The Willing Participants
In contrast to individual like Blyden, Bill Frank, Afroman Canada, Robert Smith, Doris Banks Henries, et al, assisted in perpetrating the oppressive ideology of Americo-Liberianism. Prominent among this group was President Arthur Barclay (1904–1912), who himself, immigrated to Liberia with his father in 1865 from Barbados. It was Barclay who as President established the criteria for indigenous Africans to become citizens of Liberia. The prerequisite he established were:

“…The willingness of applicants to qualify for Liberian citizen by adopting the Christian faith, Western living conditions, and Western standards of conduct, dress, and general appearance. An African, in effect, would have to detach himself from his own customs by completely accepting the Americo-Liberian set of values. Citizenship and voting rights might then follow”. (Yekutiel Gershoni, Black Colonialism: The Americo-Liberian Scramble for the Hinterland, 1985, pp. 37-38)

It is safe to conclude that the belief espoused by President Barclay derived from the U. S. policy. For example, on September 25, 1843, the U. S. Secretary of State Abel P. Upshur stated that, the primary mission of the settlers to Liberia was to introduce civilization and Christianity in Africa. This belief was then legitimized in the Liberian Supreme Court ruling of 1862 that due to “the inability of the aborigines to understand the working of a civilized government, they were subjects required only to abide by the laws of the State but not entitled to citizenship. In other words, western civilization, which was associated with Christian values, was the basic criteria for citizenship. (Arthur B. Dennis, “Why Mandingoes in Liberia are Labeled ‘Foreigners’”)

Ironically, the settlers were convinced of their superiority to the African inhabitants. They felt that it was their right and duty to “civilize” the African inhabitants. Based on this notion, the settlers felt that the only way African Liberians would “fit in” their so-called civilized scheme was to adopt Western culture. Barclay’s plan included the role the church had to play in order for these objectives to be achieved. Regarding this, he said:

“Seated amid a heathen population of our Race, with whom the work of amalgamation has already commenced, the manner and the direction in which the influence of the church is exercised, and its modes of procedure become, politically, of paramount importance”. (Joseph Saye Guannu, The Inaugural Addresses of the Presidents of Liberia, 1980, p. 204)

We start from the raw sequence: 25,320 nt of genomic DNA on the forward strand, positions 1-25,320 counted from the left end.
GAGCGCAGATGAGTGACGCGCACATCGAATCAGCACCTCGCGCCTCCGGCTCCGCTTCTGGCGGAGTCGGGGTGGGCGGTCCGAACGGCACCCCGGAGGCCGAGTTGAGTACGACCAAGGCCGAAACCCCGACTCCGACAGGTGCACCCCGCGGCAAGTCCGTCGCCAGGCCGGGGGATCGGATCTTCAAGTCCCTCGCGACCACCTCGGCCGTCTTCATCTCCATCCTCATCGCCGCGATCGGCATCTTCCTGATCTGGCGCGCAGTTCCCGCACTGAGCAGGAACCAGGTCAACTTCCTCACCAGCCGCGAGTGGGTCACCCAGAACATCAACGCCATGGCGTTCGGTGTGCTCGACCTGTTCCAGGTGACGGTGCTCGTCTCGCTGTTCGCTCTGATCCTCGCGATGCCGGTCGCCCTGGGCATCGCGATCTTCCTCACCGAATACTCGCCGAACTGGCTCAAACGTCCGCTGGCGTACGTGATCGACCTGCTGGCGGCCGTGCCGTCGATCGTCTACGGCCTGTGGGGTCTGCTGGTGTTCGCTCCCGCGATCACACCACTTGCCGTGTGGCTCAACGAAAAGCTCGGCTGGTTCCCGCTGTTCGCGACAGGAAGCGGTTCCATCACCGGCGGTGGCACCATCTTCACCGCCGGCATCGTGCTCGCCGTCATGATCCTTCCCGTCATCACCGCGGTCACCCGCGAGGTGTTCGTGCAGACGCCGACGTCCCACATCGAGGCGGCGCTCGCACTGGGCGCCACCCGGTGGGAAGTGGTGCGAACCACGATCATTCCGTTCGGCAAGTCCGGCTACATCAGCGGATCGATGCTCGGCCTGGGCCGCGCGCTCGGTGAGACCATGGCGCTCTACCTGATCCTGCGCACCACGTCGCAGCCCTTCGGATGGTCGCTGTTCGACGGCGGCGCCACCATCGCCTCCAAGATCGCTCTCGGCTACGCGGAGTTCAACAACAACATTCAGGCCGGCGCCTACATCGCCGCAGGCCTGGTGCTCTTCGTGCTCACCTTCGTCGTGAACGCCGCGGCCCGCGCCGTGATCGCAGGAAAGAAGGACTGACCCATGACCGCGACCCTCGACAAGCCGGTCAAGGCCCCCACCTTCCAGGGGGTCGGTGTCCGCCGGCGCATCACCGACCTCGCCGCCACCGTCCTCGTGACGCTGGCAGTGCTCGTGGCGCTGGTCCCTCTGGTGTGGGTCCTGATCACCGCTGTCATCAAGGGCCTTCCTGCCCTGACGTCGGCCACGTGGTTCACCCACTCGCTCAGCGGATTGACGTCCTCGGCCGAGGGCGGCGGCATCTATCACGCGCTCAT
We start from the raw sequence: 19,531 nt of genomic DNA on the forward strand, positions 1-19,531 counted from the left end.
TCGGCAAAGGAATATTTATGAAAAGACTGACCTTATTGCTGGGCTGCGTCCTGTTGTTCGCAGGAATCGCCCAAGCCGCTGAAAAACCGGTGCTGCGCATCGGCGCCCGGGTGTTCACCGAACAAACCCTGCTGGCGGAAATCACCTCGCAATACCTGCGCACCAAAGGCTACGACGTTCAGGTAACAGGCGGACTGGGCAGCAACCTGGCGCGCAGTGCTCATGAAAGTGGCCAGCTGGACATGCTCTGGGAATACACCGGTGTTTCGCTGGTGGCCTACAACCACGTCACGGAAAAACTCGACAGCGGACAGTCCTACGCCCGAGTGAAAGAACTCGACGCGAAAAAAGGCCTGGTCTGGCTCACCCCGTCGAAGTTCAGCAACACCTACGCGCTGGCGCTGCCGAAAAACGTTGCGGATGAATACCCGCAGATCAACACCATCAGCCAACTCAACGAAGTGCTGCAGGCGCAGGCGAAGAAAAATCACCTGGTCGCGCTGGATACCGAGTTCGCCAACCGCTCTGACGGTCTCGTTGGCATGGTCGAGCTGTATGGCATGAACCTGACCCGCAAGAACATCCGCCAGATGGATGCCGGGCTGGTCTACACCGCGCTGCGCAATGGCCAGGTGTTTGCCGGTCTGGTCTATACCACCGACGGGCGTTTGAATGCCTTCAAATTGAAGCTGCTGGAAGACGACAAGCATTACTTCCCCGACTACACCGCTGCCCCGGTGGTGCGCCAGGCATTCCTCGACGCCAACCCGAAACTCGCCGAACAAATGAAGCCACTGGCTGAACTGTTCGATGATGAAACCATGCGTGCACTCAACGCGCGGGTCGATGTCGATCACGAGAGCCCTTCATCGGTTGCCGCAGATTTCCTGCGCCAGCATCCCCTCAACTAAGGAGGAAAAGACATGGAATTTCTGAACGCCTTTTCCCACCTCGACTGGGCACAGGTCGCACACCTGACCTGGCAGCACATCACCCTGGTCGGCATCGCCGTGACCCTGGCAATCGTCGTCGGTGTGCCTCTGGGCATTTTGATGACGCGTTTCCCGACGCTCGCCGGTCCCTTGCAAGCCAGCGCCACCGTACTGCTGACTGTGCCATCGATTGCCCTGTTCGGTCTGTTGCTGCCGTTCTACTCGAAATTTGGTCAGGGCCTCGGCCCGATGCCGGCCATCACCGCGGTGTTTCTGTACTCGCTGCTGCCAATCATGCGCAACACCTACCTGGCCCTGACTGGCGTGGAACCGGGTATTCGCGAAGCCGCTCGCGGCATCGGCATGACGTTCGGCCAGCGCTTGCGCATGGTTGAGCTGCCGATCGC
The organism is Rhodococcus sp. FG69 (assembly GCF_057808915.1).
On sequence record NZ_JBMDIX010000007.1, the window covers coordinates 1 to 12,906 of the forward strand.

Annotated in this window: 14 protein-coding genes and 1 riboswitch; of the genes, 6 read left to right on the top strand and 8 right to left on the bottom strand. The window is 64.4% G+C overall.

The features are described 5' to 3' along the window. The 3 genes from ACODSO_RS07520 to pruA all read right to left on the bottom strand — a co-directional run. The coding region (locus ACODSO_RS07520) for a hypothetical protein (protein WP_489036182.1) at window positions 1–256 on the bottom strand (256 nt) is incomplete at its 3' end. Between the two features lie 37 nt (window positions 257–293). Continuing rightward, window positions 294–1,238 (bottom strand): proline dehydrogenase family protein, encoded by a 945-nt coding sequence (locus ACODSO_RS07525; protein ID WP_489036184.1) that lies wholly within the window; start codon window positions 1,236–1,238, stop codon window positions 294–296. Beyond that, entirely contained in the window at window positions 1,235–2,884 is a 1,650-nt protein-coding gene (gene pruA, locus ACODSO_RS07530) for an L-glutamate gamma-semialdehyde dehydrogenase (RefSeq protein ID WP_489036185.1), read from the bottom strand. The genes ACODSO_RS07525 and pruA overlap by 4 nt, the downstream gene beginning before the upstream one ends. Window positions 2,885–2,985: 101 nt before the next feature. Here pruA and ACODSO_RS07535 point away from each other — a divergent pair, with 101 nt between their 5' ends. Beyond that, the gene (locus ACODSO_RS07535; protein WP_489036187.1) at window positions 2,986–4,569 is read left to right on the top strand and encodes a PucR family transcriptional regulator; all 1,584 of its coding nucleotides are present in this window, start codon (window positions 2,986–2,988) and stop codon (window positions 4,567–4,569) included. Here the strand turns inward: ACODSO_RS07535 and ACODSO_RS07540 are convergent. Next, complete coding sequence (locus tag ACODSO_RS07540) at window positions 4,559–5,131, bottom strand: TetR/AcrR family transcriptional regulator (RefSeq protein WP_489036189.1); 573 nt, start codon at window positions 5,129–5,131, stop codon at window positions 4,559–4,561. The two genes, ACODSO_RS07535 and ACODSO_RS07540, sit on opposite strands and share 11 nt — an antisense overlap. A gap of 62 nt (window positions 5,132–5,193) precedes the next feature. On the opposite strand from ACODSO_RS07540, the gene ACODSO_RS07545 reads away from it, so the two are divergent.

It is such contempt for the indigenous Africans’ culture and way of life that brought about the division in Liberia, and might have prompted Tarty Teh to write a letter to Mr. Ernst, which I listed as Appendix I. The letter was a feedback from Tarty Teh to Mr. Ernst who had conducted research on the Tubmans of Liberia that he shared with Teh.

Uncle Tom’s Relatives are more than “political prostitutes”; they are like political chameleons that are on stand-by to support a political leader, no matter who the leader is; a case in point is Charles Taylor. In 2001, we witnessed Bill Frank joining Taylor’s hired pens to do damage control when Taylor was in trouble. On October 12, 2001, while paying tribute to the late Bai Tamia Moore, on the anniversary ceremony of the birth, Bill Frank ceased the opportunity to make the statement below, while at same time defending Taylor:

“We need to honor those who molded the minds of our people. But instead we tend to honor those who stole the money than those that build the final part of the human personality.

“…This great man knew everything about Liberian culture and ethnic groups. He was a writer, a poet, an educator, a cultural expert, and an ethnologist. He served the Liberian government for nearly half of his life. So we should be glad to honor people who have contributed towards the development of the intellectual personality of Liberia. Without any one telling us”.

Bai T. was a true African champion! He did not subscribed to the type of writing Bill Frank, Robert Smith, Doris Banks and company were preoccupied with. Bai T. was about his people, whereas Bill Frank was “for himself and God for all”, as we say in Liberia. Bill Frank is no contemporary of Bai T! Bai T. was in league with individuals like Samdu Jangaba Mole (Oldman Jangaba) Johnson, Oscar Seyea Norman, Albert Porte and few others.